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Identifying and Understanding Deep Learning Phenomena
Hanie Sedghi · Samy Bengio · Kenji Hata · Aleksander Madry · Ari Morcos · Behnam Neyshabur · Maithra Raghu · Ali Rahimi · Ludwig Schmidt · Ying Xiao

Sat Jun 15 08:30 AM -- 06:00 PM (PDT) @ Hall B

Our understanding of modern neural networks lags behind their practical successes. As this understanding gap grows, it poses a serious challenge to the future pace of progress because fewer pillars of knowledge will be available to designers of models and algorithms. This workshop aims to close this understanding gap in deep learning. It solicits contributions that view the behavior of deep nets as a natural phenomenon to investigate with methods inspired from the natural sciences, like physics, astronomy, and biology. We solicit empirical work that isolates phenomena in deep nets, describes them quantitatively, and then replicates or falsifies them.

As a starting point for this effort, we focus on the interplay between data, network architecture, and training algorithms. We are looking for contributions that identify precise, reproducible phenomena, as well as systematic studies and evaluations of current beliefs such as “sharp local minima do not generalize well” or “SGD navigates out of local minima”. Through the workshop, we hope to catalogue quantifiable versions of such statements, as well as demonstrate whether or not they occur reproducibly.

Sat 8:45 a.m. - 9:00 a.m.
[ Video

Hanie Sedghi

Sat 9:00 a.m. - 9:30 a.m.
Nati Srebro: Optimization’s Untold Gift to Learning: Implicit Regularization (Talk)
Nati Srebro
Sat 9:30 a.m. - 9:45 a.m.
Bad Global Minima Exist and SGD Can Reach Them (Spotlight) [ Video
Sat 9:45 a.m. - 10:00 a.m.
Deconstructing Lottery Tickets: Zeros, Signs, and the Supermask (Spotlight) [ Video
Sat 10:00 a.m. - 10:30 a.m.
Chiyuan Zhang: Are all layers created equal? -- Studies on how neural networks represent functions (Talk) [ Video
Sat 10:30 a.m. - 11:00 a.m.
Break and Posters
Sat 11:00 a.m. - 11:15 a.m.
Line attractor dynamics in recurrent networks for sentiment classification (Spotlight)
Sat 11:15 a.m. - 11:30 a.m.
Do deep neural networks learn shallow learnable examples first? (Spotlight) [ Video
Sat 11:30 a.m. - 12:00 p.m.
Crowdsourcing Deep Learning Phenomena [ Video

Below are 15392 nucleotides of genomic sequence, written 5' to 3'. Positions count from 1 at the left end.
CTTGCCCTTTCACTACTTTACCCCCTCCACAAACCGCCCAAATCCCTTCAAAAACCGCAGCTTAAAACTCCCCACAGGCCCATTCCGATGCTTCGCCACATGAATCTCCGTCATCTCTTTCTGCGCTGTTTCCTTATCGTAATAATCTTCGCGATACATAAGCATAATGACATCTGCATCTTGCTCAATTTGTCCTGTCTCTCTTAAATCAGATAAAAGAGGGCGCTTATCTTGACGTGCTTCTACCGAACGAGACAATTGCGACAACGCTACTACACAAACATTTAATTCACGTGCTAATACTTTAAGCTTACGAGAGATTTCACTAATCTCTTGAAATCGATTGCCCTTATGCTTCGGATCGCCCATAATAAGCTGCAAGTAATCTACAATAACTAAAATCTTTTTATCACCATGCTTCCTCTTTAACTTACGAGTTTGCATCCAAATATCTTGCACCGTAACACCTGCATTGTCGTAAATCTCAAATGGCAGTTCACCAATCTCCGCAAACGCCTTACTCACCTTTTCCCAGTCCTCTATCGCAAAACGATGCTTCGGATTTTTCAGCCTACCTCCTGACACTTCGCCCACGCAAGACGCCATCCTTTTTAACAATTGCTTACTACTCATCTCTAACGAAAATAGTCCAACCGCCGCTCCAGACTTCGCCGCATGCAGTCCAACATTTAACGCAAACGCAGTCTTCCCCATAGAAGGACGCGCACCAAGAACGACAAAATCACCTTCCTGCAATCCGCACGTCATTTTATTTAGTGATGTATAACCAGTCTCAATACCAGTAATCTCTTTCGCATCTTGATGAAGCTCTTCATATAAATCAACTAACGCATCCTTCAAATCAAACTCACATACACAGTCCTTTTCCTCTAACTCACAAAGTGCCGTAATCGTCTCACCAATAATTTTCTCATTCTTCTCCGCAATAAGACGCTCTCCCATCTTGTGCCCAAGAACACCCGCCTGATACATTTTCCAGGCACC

Sat 12:00 p.m. - 1:30 p.m.
Lunch and Posters
Sat 1:30 p.m. - 2:00 p.m.
Aude Oliva: Reverse engineering neuroscience and cognitive science principles (Talk) [ Video
Sat 2:00 p.m. - 2:15 p.m.
On Understanding the Hardness of Samples in Neural Networks (Spotlight)
Sat 2:15 p.m. - 2:30 p.m.
On the Convex Behavior of Deep Neural Networks in Relation to the Layers' Width (Spotlight) [ Video
Sat 2:30 p.m. - 3:00 p.m.
[ Video

In this talk I will describe several phenomena related to learning dynamics in deep networks. Among these are (a) large transient training error spikes during full batch gradient descent, with implications for the training error surface; (b) surprisingly strong generalization performance of large networks with modest label noise even with infinite training time; (c) a training speed/test accuracy trade off in vanilla deep networks; (d) the inability of deep networks to learn known efficient representations of certain functions; and finally (e) a trade off between training speed and multitasking ability.

Andrew Saxe
Sat 3:00 p.m. - 4:00 p.m.
Break and Posters
Sat 4:00 p.m. - 4:30 p.m.
[ Video

Olga Russakovsky

Olga Russakovsky
Sat 4:30 p.m. - 5:30 p.m.
[ Video

Panelists: Kevin Murphy, Nati Srebro, Aude Oliva, Andrew Saxe, Olga Russakovsky
Moderator: Ali Rahimi

Author Information

Hanie Sedghi (Google Brain)
Samy Bengio (Google Research Brain Team)
Kenji Hata (Google)
Aleksander Madry (MIT)
Ari Morcos (Facebook AI Research (FAIR))
Behnam Neyshabur (Google)
Maithra Raghu (Cornell University / Google Brain)
Ali Rahimi (Google)
Ludwig Schmidt (University of California, Berkeley)
Ying Xiao (Google)

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